After Malta, EU needs anti-SLAPP law to protect media freedom – MEPs

A group of MEPs from across political groups have called on the European Commission First Vice President Frans Timmermans to propose legislation that will protect journalists before the lapse of the Commission’s self-imposed May deadline.

The MEPs have been campaigning for the introduction of legislation that they argue is “vital to protect media freedom and investigative journalism in the European Union”.

On Monday, the Maltese government voted down a Private Member’s Bill presented by Nationalist Party MP Jason Azzopardi to protect journalists against foreign lawsuits (SLAPP) intended to censor, intimidate, and silence critics by crippling them financially.

PN MEP David Casa (EPP) said after the Malta vote that EU law was now more urgent as abusive SLAPP lawsuits had “no place in the EU”. His appeal to Timmermans was backed by MEPs from across political groups in a letter sent to Timmermans on Wednesday signed also by Ana Gomes (S&D), Monica Macovei (ECR), Maite Pagazaurtundúa (ALDE), Stelios Kouloglou (GUE) and Benedek Jávor (Greens).

“SLAPP lawsuits have been used in Malta to intimidate investigative journalists and media houses by the now notorious Pilatus Bank as well as Henley & Partners, the concessionaires of citizenship-for-cash scheme. The practice was used against assassinated journalist Daphne Caruana Galizia with the complicity of Maltese Prime Minister Joseph Muscat, his Chief of Staff Keith Schembri and Minister for Justice and Culture Owen Bonnici,” the MEPs said.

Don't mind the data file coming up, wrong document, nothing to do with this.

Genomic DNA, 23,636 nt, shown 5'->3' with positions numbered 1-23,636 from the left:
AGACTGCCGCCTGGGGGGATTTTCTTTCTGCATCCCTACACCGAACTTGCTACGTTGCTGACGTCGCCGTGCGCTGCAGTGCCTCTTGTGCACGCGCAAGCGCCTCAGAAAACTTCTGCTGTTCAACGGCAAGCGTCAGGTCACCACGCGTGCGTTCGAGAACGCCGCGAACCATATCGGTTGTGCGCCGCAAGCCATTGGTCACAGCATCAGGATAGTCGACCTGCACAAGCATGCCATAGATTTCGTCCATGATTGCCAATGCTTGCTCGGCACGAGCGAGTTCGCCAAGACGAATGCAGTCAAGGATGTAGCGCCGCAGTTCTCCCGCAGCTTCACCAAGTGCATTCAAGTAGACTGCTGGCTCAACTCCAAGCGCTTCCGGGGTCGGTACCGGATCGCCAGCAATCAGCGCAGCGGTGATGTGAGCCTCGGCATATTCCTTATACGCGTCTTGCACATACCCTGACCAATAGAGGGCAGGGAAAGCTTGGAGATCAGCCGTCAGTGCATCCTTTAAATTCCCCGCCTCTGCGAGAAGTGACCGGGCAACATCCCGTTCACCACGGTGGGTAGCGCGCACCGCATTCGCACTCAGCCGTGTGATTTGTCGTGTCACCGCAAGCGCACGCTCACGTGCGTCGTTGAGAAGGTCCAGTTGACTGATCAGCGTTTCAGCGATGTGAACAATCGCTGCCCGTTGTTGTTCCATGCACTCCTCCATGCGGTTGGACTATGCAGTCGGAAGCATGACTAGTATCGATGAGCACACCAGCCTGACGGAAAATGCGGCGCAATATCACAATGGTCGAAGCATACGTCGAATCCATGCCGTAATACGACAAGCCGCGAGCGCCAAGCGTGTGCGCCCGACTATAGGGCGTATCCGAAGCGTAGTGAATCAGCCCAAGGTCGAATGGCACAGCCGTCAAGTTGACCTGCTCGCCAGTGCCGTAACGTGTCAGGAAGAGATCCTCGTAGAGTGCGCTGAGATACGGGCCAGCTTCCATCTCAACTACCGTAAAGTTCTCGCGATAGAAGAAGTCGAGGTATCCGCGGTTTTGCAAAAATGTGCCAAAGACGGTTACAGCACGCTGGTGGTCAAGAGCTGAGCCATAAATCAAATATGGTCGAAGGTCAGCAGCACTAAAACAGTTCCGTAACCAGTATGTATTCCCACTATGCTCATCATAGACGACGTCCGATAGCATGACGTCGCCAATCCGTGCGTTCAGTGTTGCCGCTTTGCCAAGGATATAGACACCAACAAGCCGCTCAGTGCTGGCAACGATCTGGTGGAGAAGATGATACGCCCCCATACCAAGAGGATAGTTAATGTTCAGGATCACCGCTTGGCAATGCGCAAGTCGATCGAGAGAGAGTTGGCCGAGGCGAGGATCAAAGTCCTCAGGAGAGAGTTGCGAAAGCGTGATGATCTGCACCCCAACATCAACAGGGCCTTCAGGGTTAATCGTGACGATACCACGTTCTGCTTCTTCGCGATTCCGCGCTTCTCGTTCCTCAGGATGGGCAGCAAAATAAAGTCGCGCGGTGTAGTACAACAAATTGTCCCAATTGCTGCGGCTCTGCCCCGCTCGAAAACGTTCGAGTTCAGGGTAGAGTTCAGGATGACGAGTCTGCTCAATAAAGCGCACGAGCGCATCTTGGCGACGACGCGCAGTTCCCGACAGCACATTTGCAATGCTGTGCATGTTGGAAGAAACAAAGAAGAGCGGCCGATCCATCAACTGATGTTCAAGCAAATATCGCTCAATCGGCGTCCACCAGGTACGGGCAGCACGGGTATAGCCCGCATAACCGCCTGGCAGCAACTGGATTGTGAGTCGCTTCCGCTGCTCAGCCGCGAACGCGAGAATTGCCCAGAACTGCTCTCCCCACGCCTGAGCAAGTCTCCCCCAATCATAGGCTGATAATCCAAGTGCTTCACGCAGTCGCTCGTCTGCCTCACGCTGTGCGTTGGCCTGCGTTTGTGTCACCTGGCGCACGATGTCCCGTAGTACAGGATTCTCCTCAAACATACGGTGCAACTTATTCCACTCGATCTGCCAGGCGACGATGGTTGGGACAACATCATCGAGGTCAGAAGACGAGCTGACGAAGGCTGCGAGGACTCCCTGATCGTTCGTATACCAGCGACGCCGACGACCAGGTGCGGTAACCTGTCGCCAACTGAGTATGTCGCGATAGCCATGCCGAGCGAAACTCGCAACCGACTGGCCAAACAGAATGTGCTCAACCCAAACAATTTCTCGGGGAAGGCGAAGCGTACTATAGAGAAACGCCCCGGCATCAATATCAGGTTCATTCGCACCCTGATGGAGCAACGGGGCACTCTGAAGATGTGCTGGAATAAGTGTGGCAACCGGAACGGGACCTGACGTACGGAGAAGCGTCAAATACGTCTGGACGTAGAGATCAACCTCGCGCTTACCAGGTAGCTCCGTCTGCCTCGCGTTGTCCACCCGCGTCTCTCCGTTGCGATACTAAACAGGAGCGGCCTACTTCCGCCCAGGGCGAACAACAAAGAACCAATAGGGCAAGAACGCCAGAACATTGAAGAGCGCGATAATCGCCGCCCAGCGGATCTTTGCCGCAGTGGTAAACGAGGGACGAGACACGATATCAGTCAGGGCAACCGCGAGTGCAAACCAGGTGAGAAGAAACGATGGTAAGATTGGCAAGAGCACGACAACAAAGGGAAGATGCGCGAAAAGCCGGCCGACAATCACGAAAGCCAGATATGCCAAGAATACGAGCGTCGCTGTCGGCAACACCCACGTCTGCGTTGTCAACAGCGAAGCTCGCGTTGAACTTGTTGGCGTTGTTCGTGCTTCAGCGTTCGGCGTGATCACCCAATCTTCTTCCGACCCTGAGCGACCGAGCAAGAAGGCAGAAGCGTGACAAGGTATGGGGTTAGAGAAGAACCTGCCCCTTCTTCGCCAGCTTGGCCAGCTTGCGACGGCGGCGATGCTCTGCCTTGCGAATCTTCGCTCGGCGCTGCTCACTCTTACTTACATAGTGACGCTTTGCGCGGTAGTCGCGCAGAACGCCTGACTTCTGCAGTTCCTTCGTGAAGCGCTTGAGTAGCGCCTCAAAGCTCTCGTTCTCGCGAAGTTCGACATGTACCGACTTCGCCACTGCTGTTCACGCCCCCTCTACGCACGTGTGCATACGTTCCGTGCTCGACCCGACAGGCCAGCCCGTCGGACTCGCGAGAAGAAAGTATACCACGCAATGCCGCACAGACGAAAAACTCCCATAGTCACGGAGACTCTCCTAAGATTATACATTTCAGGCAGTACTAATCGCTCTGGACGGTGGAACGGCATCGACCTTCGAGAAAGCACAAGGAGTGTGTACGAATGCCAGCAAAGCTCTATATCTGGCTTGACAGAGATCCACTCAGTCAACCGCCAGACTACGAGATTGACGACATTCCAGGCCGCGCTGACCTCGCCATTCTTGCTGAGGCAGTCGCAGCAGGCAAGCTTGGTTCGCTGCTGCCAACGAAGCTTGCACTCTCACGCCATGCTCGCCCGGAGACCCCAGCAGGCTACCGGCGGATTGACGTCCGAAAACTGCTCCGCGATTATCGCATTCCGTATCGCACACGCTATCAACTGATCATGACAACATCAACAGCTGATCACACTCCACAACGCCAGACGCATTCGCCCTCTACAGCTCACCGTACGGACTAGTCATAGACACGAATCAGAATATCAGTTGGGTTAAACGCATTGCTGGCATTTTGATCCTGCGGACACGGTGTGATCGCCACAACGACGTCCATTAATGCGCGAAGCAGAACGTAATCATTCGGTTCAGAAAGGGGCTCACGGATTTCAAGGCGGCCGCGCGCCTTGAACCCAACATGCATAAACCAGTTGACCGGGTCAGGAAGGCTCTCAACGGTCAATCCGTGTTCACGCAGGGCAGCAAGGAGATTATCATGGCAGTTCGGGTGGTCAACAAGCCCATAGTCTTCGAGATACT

The MEPs noted that legislation to protect journalists that was recently proposed in the Maltese parliament was voted down by the government on the basis of it being incompatible with EU law.

“The Maltese government’s complicity in the use of these practices makes the announcement unsurprising albeit disappointing. And while the justification provided for this decision is poor and unconvincing it further highlights the need for EU legislation on this crucial issue,” the MEPs said.

The Maltese government’s stand was criticised by legal experts who said the legal advice the government sought was biased and aimed at shooting down the Opposition’s proposal rather than genuinely seeking ways to protect journalists.

EU law and Private International Law expert Justin Borg-Barthet told The Shift News government got “sound, albeit imperfect, unbalanced and incomplete, answers to the wrong question”.

The minister, Borg-Barthet said, “should have sought advice on how to defend the Maltese press from vexatious suits. Given his documented collusion in Henley & Partners’ SLAPP suit threats, it’s hardly surprising that he did the reverse. He sought advice on how to strike down Jason Azzopardi’s proposal.”


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